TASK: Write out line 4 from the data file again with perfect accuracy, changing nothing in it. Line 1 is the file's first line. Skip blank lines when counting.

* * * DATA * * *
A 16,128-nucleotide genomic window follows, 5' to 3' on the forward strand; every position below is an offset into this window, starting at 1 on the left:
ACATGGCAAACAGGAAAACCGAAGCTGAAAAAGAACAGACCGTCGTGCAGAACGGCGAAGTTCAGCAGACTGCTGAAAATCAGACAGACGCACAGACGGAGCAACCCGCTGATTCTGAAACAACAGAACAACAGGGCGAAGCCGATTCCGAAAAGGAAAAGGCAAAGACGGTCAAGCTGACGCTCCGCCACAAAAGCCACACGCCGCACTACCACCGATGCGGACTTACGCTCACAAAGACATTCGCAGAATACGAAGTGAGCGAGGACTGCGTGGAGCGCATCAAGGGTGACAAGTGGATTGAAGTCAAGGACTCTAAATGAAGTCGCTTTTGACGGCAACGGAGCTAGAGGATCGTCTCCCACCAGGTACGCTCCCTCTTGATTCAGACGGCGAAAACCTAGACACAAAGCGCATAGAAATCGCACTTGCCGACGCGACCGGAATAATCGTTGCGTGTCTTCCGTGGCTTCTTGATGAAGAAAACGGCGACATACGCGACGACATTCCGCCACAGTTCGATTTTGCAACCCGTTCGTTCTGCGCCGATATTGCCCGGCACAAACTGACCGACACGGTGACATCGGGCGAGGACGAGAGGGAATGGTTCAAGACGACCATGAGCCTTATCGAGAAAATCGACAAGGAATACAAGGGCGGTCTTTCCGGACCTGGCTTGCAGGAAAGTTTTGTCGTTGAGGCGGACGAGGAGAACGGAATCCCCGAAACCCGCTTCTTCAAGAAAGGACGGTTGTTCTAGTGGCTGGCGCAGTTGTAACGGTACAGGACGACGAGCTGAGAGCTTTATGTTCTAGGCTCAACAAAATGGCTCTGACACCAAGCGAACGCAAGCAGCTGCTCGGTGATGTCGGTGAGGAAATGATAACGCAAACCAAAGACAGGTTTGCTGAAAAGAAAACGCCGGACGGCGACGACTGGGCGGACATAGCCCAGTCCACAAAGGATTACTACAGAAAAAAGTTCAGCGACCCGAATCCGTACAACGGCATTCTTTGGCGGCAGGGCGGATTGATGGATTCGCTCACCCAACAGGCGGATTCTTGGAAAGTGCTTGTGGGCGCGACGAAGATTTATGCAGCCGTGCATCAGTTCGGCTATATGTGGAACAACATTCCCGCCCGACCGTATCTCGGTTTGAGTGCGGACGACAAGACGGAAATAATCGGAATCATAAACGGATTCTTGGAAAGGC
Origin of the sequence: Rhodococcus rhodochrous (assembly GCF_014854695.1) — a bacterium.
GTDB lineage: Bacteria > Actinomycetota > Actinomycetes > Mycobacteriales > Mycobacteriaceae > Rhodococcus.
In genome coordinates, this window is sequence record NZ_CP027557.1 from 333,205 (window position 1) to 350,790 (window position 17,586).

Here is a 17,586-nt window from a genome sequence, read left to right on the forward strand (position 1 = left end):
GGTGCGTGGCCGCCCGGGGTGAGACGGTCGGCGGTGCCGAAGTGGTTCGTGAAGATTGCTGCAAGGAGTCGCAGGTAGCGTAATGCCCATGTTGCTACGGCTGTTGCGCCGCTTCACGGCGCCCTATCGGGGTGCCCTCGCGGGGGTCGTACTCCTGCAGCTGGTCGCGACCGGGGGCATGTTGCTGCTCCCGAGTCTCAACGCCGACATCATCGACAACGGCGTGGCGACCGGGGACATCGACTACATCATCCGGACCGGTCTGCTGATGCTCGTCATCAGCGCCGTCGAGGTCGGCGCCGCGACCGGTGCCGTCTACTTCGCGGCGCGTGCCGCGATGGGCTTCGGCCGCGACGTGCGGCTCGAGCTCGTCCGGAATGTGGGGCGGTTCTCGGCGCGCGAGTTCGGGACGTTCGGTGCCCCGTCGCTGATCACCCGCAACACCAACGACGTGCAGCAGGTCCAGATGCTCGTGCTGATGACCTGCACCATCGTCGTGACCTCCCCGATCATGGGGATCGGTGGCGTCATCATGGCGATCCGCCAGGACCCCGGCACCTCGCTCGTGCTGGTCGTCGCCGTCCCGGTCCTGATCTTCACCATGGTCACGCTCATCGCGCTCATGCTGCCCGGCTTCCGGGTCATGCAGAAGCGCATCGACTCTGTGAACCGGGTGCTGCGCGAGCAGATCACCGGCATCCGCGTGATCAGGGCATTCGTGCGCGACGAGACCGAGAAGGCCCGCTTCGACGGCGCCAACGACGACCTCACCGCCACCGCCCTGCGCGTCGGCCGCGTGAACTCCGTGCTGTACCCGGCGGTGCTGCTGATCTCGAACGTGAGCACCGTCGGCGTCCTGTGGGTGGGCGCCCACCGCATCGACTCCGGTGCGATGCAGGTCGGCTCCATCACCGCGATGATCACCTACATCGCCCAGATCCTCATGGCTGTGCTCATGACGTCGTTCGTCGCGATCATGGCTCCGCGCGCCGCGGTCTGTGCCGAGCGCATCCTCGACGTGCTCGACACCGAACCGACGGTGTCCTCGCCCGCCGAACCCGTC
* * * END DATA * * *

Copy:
GTDB lineage: Bacteria > Actinomycetota > Actinomycetes > Mycobacteriales > Mycobacteriaceae > Rhodococcus.